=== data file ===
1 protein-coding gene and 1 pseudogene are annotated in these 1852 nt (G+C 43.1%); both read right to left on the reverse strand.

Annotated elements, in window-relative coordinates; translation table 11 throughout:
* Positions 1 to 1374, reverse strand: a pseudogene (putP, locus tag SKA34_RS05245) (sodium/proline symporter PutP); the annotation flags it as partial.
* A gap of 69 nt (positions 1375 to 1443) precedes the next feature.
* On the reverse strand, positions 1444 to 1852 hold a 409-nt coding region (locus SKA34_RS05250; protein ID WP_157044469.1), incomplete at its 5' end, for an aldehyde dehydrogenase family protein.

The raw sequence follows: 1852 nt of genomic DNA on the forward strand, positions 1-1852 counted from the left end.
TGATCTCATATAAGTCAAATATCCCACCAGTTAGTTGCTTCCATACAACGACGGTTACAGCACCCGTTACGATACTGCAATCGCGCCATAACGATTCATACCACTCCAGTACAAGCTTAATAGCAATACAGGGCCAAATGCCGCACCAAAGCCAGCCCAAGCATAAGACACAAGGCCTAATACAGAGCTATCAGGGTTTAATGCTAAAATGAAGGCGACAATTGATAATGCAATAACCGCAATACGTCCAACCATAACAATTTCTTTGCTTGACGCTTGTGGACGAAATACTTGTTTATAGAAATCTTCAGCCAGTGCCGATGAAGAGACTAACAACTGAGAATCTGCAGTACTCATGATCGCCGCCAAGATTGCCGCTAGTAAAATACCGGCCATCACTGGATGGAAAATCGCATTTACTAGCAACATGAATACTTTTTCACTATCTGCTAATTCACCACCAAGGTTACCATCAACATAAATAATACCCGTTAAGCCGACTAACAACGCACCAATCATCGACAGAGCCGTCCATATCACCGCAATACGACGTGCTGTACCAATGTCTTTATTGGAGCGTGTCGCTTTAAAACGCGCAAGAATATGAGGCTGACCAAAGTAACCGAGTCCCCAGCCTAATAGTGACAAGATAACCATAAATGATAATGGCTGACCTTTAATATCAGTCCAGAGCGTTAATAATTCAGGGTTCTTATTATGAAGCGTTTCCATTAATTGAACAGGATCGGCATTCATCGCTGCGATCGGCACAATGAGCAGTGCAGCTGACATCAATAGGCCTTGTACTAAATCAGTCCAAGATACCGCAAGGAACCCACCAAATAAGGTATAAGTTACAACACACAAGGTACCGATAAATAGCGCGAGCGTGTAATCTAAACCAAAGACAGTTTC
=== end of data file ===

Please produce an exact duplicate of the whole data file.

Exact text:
1 protein-coding gene and 1 pseudogene are annotated in these 1852 nt (G+C 43.1%); both read right to left on the reverse strand.

Annotated elements, in window-relative coordinates; translation table 11 throughout:
* Positions 1 to 1374, reverse strand: a pseudogene (putP, locus tag SKA34_RS05245) (sodium/proline symporter PutP); the annotation flags it as partial.
* A gap of 69 nt (positions 1375 to 1443) precedes the next feature.
* On the reverse strand, positions 1444 to 1852 hold a 409-nt coding region (locus SKA34_RS05250; protein ID WP_157044469.1), incomplete at its 5' end, for an aldehyde dehydrogenase family protein.

The raw sequence follows: 1852 nt of genomic DNA on the forward strand, positions 1-1852 counted from the left end.
TGATCTCATATAAGTCAAATATCCCACCAGTTAGTTGCTTCCATACAACGACGGTTACAGCACCCGTTACGATACTGCAATCGCGCCATAACGATTCATACCACTCCAGTACAAGCTTAATAGCAATACAGGGCCAAATGCCGCACCAAAGCCAGCCCAAGCATAAGACACAAGGCCTAATACAGAGCTATCAGGGTTTAATGCTAAAATGAAGGCGACAATTGATAATGCAATAACCGCAATACGTCCAACCATAACAATTTCTTTGCTTGACGCTTGTGGACGAAATACTTGTTTATAGAAATCTTCAGCCAGTGCCGATGAAGAGACTAACAACTGAGAATCTGCAGTACTCATGATCGCCGCCAAGATTGCCGCTAGTAAAATACCGGCCATCACTGGATGGAAAATCGCATTTACTAGCAACATGAATACTTTTTCACTATCTGCTAATTCACCACCAAGGTTACCATCAACATAAATAATACCCGTTAAGCCGACTAACAACGCACCAATCATCGACAGAGCCGTCCATATCACCGCAATACGACGTGCTGTACCAATGTCTTTATTGGAGCGTGTCGCTTTAAAACGCGCAAGAATATGAGGCTGACCAAAGTAACCGAGTCCCCAGCCTAATAGTGACAAGATAACCATAAATGATAATGGCTGACCTTTAATATCAGTCCAGAGCGTTAATAATTCAGGGTTCTTATTATGAAGCGTTTCCATTAATTGAACAGGATCGGCATTCATCGCTGCGATCGGCACAATGAGCAGTGCAGCTGACATCAATAGGCCTTGTACTAAATCAGTCCAAGATACCGCAAGGAACCCACCAAATAAGGTATAAGTTACAACACACAAGGTACCGATAAATAGCGCGAGCGTGTAATCTAAACCAAAGACAGTTTC